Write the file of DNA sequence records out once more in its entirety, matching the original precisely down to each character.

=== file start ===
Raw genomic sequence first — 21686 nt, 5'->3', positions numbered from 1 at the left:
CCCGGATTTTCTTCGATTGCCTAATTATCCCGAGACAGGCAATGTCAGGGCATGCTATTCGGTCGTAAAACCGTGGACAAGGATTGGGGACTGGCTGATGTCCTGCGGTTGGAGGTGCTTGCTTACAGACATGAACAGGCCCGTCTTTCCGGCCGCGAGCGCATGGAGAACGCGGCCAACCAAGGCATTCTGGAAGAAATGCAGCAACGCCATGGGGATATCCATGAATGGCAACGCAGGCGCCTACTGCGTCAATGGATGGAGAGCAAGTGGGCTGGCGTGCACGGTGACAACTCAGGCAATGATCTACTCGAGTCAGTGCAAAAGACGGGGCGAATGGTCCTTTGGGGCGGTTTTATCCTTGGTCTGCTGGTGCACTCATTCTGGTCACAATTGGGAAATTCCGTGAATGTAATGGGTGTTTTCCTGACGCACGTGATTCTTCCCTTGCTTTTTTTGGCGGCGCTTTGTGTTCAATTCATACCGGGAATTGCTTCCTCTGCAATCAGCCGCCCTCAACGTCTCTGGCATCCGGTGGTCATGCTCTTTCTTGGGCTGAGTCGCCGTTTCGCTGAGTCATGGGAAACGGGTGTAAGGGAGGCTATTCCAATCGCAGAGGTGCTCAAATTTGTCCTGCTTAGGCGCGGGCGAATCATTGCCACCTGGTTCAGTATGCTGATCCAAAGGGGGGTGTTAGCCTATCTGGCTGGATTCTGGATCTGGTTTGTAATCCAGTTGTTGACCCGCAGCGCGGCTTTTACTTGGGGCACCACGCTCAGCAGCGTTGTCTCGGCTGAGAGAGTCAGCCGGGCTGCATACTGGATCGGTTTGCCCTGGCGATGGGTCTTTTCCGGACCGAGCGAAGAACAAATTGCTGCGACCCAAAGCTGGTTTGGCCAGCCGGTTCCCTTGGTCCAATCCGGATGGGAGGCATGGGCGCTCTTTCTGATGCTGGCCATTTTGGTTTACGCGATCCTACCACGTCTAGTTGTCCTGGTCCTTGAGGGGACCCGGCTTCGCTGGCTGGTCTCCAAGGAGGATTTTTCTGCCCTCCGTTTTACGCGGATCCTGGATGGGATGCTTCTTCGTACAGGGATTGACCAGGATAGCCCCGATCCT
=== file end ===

Raw genomic sequence first — 21686 nt, 5'->3', positions numbered from 1 at the left:
CCCGGATTTTCTTCGATTGCCTAATTATCCCGAGACAGGCAATGTCAGGGCATGCTATTCGGTCGTAAAACCGTGGACAAGGATTGGGGACTGGCTGATGTCCTGCGGTTGGAGGTGCTTGCTTACAGACATGAACAGGCCCGTCTTTCCGGCCGCGAGCGCATGGAGAACGCGGCCAACCAAGGCATTCTGGAAGAAATGCAGCAACGCCATGGGGATATCCATGAATGGCAACGCAGGCGCCTACTGCGTCAATGGATGGAGAGCAAGTGGGCTGGCGTGCACGGTGACAACTCAGGCAATGATCTACTCGAGTCAGTGCAAAAGACGGGGCGAATGGTCCTTTGGGGCGGTTTTATCCTTGGTCTGCTGGTGCACTCATTCTGGTCACAATTGGGAAATTCCGTGAATGTAATGGGTGTTTTCCTGACGCACGTGATTCTTCCCTTGCTTTTTTTGGCGGCGCTTTGTGTTCAATTCATACCGGGAATTGCTTCCTCTGCAATCAGCCGCCCTCAACGTCTCTGGCATCCGGTGGTCATGCTCTTTCTTGGGCTGAGTCGCCGTTTCGCTGAGTCATGGGAAACGGGTGTAAGGGAGGCTATTCCAATCGCAGAGGTGCTCAAATTTGTCCTGCTTAGGCGCGGGCGAATCATTGCCACCTGGTTCAGTATGCTGATCCAAAGGGGGGTGTTAGCCTATCTGGCTGGATTCTGGATCTGGTTTGTAATCCAGTTGTTGACCCGCAGCGCGGCTTTTACTTGGGGCACCACGCTCAGCAGCGTTGTCTCGGCTGAGAGAGTCAGCCGGGCTGCATACTGGATCGGTTTGCCCTGGCGATGGGTCTTTTCCGGACCGAGCGAAGAACAAATTGCTGCGACCCAAAGCTGGTTTGGCCAGCCGGTTCCCTTGGTCCAATCCGGATGGGAGGCATGGGCGCTCTTTCTGATGCTGGCCATTTTGGTTTACGCGATCCTACCACGTCTAGTTGTCCTGGTCCTTGAGGGGACCCGGCTTCGCTGGCTGGTCTCCAAGGAGGATTTTTCTGCCCTCCGTTTTACGCGGATCCTGGATGGGATGCTTCTTCGTACAGGGATTGACCAGGATAGCCCCGATCCT